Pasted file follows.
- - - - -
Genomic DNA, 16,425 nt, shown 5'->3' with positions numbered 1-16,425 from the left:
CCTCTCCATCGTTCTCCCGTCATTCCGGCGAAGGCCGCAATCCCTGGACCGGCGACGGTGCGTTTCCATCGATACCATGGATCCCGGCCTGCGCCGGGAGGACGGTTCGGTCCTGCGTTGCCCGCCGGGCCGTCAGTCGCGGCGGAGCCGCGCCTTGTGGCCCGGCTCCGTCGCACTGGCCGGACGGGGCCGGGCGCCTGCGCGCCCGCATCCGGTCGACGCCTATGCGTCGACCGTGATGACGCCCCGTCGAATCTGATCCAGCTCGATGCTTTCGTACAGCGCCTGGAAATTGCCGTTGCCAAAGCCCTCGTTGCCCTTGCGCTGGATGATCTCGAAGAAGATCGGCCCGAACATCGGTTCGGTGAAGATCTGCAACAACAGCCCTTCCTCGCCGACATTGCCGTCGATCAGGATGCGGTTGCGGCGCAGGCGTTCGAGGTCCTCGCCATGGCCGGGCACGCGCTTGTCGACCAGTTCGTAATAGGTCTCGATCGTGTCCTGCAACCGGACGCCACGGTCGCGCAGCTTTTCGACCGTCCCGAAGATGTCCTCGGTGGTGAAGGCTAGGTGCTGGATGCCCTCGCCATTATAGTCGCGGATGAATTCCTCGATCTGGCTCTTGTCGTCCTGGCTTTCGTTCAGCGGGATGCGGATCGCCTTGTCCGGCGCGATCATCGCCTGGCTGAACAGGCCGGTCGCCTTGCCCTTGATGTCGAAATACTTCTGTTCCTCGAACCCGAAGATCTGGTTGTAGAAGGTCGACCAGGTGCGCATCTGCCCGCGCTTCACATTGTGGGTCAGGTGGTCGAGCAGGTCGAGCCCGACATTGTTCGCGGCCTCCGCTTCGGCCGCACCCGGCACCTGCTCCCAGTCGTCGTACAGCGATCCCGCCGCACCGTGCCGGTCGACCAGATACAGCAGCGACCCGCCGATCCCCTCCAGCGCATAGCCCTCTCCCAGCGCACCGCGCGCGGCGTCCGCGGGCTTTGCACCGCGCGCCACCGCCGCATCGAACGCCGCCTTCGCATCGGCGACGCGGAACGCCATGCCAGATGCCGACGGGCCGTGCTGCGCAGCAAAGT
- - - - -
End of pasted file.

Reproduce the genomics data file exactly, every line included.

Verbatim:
Genomic DNA, 16,425 nt, shown 5'->3' with positions numbered 1-16,425 from the left:
CCTCTCCATCGTTCTCCCGTCATTCCGGCGAAGGCCGCAATCCCTGGACCGGCGACGGTGCGTTTCCATCGATACCATGGATCCCGGCCTGCGCCGGGAGGACGGTTCGGTCCTGCGTTGCCCGCCGGGCCGTCAGTCGCGGCGGAGCCGCGCCTTGTGGCCCGGCTCCGTCGCACTGGCCGGACGGGGCCGGGCGCCTGCGCGCCCGCATCCGGTCGACGCCTATGCGTCGACCGTGATGACGCCCCGTCGAATCTGATCCAGCTCGATGCTTTCGTACAGCGCCTGGAAATTGCCGTTGCCAAAGCCCTCGTTGCCCTTGCGCTGGATGATCTCGAAGAAGATCGGCCCGAACATCGGTTCGGTGAAGATCTGCAACAACAGCCCTTCCTCGCCGACATTGCCGTCGATCAGGATGCGGTTGCGGCGCAGGCGTTCGAGGTCCTCGCCATGGCCGGGCACGCGCTTGTCGACCAGTTCGTAATAGGTCTCGATCGTGTCCTGCAACCGGACGCCACGGTCGCGCAGCTTTTCGACCGTCCCGAAGATGTCCTCGGTGGTGAAGGCTAGGTGCTGGATGCCCTCGCCATTATAGTCGCGGATGAATTCCTCGATCTGGCTCTTGTCGTCCTGGCTTTCGTTCAGCGGGATGCGGATCGCCTTGTCCGGCGCGATCATCGCCTGGCTGAACAGGCCGGTCGCCTTGCCCTTGATGTCGAAATACTTCTGTTCCTCGAACCCGAAGATCTGGTTGTAGAAGGTCGACCAGGTGCGCATCTGCCCGCGCTTCACATTGTGGGTCAGGTGGTCGAGCAGGTCGAGCCCGACATTGTTCGCGGCCTCCGCTTCGGCCGCACCCGGCACCTGCTCCCAGTCGTCGTACAGCGATCCCGCCGCACCGTGCCGGTCGACCAGATACAGCAGCGACCCGCCGATCCCCTCCAGCGCATAGCCCTCTCCCAGCGCACCGCGCGCGGCGTCCGCGGGCTTTGCACCGCGCGCCACCGCCGCATCGAACGCCGCCTTCGCATCGGCGACGCGGAACGCCATGCCAGATGCCGACGGGCCGTGCTGCGCAGCAAAGT